All is Quiet on the Domestic Front: a look at intimacy and dwelling (1999)

All is Quiet on the Domestic Front: a look at intimacy and dwelling (1999)
art of approaching
Image by Renée Turner
All Is Quiet on the Domestic Front: a look at intimacy and dwelling was a daylong seminar on the home. The speakers explored various perceptions and theorisings on the home, the private, and the intimate. Ine Gevers began by critically questioning who may be excluded from conventional or traditional notions of the home. Her thesis focused on the significance of listening to those who reside outside the borders of inclusion, the mad, the disabled, and those without residence. Polly Gould gave a lecture and performance on “matter in and out of place”. She examined the social taboos around bodily secretions, specifically breast milk and touched upon the blurred and at times contradictory distinctions society makes between the public and private, the sightly and unsightly. Riek Sijbring, taking an art historical approach, looked at still life painting and the ways ‘the feminine’ was represented through the depiction of floral arrangements within an interior space. Finally, Apolonija Sustersic compared and contrasted the Modernist high architectural visions of Le Corbusier with the illegal self-built and at times provisional dwellings in Slovenia. At the end of the day there was a discussion among the guest lecturers and the audience. One of the over arching themes emerging was the necessity to look beyond the spatial qualities of the home and acknowledge its socially constructed borders.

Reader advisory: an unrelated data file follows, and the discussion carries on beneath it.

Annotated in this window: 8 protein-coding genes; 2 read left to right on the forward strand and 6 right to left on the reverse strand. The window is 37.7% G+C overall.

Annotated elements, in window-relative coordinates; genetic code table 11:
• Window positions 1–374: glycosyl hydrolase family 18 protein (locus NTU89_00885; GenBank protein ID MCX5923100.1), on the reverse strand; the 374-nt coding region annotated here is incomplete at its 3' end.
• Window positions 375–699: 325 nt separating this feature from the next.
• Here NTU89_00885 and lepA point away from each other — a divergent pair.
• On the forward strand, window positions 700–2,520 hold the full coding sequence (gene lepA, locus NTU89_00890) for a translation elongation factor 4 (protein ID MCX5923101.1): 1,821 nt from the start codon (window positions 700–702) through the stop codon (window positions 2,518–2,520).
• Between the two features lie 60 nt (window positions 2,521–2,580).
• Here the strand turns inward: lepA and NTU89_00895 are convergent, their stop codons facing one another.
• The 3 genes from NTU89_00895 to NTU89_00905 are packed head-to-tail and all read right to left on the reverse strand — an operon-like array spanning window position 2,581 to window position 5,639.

Speakers